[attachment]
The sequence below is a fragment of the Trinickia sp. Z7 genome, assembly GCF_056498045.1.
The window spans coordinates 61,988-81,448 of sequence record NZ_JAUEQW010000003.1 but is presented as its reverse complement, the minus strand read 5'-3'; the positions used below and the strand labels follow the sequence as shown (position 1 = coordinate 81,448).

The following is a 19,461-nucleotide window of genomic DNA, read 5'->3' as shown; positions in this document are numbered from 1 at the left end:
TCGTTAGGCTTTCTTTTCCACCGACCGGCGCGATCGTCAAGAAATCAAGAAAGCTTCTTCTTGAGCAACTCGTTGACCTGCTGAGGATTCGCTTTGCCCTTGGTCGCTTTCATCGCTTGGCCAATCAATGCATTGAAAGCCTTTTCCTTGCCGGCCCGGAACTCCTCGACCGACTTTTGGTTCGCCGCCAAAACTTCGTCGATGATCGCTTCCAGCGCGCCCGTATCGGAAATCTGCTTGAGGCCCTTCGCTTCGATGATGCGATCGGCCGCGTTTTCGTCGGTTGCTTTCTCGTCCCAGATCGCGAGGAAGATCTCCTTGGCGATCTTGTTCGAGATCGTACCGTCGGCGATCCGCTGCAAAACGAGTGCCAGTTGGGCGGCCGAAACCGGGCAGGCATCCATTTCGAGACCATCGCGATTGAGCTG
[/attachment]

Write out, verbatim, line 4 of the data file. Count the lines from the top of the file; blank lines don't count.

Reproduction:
TCGTTAGGCTTTCTTTTCCACCGACCGGCGCGATCGTCAAGAAATCAAGAAAGCTTCTTCTTGAGCAACTCGTTGACCTGCTGAGGATTCGCTTTGCCCTTGGTCGCTTTCATCGCTTGGCCAATCAATGCATTGAAAGCCTTTTCCTTGCCGGCCCGGAACTCCTCGACCGACTTTTGGTTCGCCGCCAAAACTTCGTCGATGATCGCTTCCAGCGCGCCCGTATCGGAAATCTGCTTGAGGCCCTTCGCTTCGATGATGCGATCGGCCGCGTTTTCGTCGGTTGCTTTCTCGTCCCAGATCGCGAGGAAGATCTCCTTGGCGATCTTGTTCGAGATCGTACCGTCGGCGATCCGCTGCAAAACGAGTGCCAGTTGGGCGGCCGAAACCGGGCAGGCATCCATTTCGAGACCATCGCGATTGAGCTG